Teri’s Own Chicken Pot Pie

    For the chicken:

    • 1 lb boneless, skinless chicken breast, cut into 1 inch cubes
    • 2 tsp extra virgin olive oil
    • salt and pepper
    • 1/4 tsp poultry seasoning
    • 1/4 tsp garlic powder

    For the filling:

    • 1 can of cream of chicken soup (if you want to lighten it up, the 98% fat free version works just as well)
    • 2 Tbsp milk
    • 1 can of mixed vegetables (like Veg-All) or if you prefer, a can of peas and carrots
    • 1 small can of mushrooms (optional–my “test kitchen” doesn’t do mushrooms, so I skip them, but my parents include them)

    For the crust:

    • 1 box 9-inch ready-made refrigerated pie crust (such as Pillsbury; you’ll need both crusts in the box for a bottom and top crust) at room temperature.
    • 1 egg, beaten with 1 Tbsp water
    • 1 Tbsp toasted sesame seeds

    1. Preheat the oven to 375 degrees. Place one half of pie crust in the bottom of a thick pie plate (we have this awesome stoneware one) or an oven-safe skillet. A 9-inch cast iron skillet works well here, but I’ve also made this dish in a nonstick skillet as well (the bonus pan, pictured here). You just want it to be deep enough to hold all of the filling. Dock the pie crust by poking it several times with a fork and bake for about 10 minutes, until light brown. This helps to keep the bottom crust crispy.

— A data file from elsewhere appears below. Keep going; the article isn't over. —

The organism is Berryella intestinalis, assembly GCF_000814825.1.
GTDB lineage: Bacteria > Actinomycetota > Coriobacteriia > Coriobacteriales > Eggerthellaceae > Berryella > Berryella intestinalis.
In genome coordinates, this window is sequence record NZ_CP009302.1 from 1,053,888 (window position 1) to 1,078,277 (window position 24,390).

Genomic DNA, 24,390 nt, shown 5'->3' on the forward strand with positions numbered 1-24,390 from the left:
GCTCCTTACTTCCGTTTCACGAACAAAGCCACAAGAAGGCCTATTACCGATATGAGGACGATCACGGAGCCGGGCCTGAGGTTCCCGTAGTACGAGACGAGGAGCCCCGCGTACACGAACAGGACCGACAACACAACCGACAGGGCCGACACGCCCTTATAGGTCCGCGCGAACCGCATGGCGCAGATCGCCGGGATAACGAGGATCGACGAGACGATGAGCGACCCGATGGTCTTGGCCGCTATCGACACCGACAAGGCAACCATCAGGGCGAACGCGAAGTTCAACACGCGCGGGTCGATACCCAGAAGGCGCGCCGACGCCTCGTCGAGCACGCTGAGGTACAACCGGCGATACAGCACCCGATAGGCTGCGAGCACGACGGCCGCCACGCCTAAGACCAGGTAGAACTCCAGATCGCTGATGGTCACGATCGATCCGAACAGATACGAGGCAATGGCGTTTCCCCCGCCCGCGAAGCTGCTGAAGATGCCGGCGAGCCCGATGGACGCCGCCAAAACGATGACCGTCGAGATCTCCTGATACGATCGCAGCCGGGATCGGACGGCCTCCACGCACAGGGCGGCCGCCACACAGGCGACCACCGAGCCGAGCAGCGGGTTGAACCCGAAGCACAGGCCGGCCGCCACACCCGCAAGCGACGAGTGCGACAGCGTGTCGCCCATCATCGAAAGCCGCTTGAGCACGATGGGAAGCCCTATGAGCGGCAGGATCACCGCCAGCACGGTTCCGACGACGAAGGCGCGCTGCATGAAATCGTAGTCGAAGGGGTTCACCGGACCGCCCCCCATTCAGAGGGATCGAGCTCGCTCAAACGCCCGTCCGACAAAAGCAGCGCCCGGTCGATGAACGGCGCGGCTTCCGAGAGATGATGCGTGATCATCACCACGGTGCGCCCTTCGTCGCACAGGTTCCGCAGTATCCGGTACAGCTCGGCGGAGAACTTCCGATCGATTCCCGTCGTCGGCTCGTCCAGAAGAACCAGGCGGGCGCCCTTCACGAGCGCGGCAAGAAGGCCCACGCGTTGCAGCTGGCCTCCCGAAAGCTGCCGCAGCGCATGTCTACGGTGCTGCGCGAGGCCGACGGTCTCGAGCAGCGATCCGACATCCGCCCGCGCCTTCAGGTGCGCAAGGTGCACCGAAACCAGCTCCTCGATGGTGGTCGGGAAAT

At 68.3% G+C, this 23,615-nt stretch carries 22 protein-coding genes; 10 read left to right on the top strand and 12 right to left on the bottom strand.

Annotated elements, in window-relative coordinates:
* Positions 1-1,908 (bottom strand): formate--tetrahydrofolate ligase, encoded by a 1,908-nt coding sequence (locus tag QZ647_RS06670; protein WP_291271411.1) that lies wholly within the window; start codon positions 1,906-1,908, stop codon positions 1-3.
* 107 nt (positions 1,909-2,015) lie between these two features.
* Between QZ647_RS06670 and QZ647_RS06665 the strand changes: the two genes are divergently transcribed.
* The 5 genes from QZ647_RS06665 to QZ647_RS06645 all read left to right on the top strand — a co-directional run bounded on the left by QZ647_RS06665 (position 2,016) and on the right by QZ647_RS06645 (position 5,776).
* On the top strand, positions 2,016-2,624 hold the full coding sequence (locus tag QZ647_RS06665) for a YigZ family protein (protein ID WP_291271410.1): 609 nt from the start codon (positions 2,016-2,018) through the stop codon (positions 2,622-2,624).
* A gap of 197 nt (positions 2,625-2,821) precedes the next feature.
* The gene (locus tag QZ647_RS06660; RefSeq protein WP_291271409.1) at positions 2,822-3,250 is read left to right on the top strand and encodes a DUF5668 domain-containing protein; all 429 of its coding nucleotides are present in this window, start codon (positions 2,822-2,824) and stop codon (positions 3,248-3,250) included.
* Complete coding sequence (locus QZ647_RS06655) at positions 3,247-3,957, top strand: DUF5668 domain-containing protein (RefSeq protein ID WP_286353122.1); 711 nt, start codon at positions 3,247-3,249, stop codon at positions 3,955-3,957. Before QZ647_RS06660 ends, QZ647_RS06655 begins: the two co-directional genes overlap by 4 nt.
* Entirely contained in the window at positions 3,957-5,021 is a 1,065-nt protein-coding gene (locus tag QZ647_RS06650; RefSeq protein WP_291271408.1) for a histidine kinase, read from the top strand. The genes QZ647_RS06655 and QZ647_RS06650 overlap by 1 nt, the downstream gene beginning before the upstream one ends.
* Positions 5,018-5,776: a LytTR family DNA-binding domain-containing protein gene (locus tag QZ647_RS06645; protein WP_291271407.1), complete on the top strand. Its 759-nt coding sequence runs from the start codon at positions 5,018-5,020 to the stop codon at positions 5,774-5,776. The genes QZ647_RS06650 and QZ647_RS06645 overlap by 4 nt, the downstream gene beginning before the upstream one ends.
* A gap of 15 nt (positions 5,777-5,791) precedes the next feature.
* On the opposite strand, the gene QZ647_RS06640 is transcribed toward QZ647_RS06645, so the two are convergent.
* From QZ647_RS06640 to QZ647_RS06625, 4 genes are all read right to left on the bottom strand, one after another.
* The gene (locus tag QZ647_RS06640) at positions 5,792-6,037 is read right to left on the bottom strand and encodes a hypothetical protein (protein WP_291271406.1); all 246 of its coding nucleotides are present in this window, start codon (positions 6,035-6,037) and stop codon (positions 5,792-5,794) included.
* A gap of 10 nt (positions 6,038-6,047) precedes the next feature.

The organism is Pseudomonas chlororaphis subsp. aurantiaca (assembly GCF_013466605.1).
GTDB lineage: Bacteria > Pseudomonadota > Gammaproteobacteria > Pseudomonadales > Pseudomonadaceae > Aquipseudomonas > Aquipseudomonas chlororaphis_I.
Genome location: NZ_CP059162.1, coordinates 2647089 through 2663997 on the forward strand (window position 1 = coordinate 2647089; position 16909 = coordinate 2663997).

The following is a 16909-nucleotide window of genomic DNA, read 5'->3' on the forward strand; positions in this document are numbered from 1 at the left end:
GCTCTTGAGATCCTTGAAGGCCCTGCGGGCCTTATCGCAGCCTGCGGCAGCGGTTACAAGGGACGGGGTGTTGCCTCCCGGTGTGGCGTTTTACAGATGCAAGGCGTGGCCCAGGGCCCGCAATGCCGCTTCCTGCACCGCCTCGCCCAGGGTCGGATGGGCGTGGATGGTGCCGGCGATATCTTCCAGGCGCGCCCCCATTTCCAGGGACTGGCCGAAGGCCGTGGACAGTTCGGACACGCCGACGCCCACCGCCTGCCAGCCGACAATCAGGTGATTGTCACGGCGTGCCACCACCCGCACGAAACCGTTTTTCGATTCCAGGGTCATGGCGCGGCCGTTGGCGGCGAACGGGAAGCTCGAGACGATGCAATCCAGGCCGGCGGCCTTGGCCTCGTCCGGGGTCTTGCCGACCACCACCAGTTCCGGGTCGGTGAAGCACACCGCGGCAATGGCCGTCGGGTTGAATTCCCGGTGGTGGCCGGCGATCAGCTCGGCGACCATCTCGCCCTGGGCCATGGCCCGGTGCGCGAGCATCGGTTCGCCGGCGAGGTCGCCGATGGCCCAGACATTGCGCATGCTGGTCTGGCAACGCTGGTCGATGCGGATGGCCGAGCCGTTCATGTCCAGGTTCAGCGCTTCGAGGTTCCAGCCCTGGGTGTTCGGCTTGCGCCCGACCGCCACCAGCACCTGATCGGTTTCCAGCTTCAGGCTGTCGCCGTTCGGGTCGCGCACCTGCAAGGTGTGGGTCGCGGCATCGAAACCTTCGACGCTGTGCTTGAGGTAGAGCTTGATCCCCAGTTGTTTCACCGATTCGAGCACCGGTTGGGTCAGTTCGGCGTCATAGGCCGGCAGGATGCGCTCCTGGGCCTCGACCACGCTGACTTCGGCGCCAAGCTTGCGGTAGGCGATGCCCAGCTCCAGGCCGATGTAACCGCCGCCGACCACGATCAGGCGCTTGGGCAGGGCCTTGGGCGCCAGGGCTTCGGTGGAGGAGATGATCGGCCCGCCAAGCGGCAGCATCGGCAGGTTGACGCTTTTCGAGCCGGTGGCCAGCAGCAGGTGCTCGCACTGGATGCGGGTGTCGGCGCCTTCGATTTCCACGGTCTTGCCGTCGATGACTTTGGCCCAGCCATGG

2. While the crust is baking, sprinkle chicken pieces with salt, pepper, poultry seasoning, and garlic powder. Heat the extra virgin olive oil in a large skillet over medium high heat, until it the surface begins to shimmer. Add the chicken and cook through, about 8-10 minutes. The edges will begin to brown and the chicken will be hot and white all the way through.

    3. Once the chicken is cooked, add the soup, milk, vegetables, and mushrooms and continue to cook over medium heat until the mixture begins to bubble at the edges. Once heated through, pour into the prepared bottom pie crust. Carefully cover with the second pie crust to form the top.

    4. Tuck the edges of the pie crust so that the bottom and top crust meet, and cut four slits in the top to allow steam to escape as the pie cooks.

    5. Brush with the beaten egg and sprinkle with toasted sesame seeds. Bake the pie for 30-40 minutes, or until crust is crisp and golden brown. Allow to rest for 5 minutes before cutting into the pie.

    Note: As I said, this recipe for pot pie is quick and tasty. The pie can be prepared ahead through step 4, and then regfrigerated until ready to be baked. If making the pie ahead, bring it to room temperature on the counter before baking. This method is actually pretty versitile. You could make just about any pot pie you’d like, just by changing around the ingredients. I’ve successfully made Beef Pot Pie, with just a few substitutions, but I plan to try others. I’ll let you know how they turn out!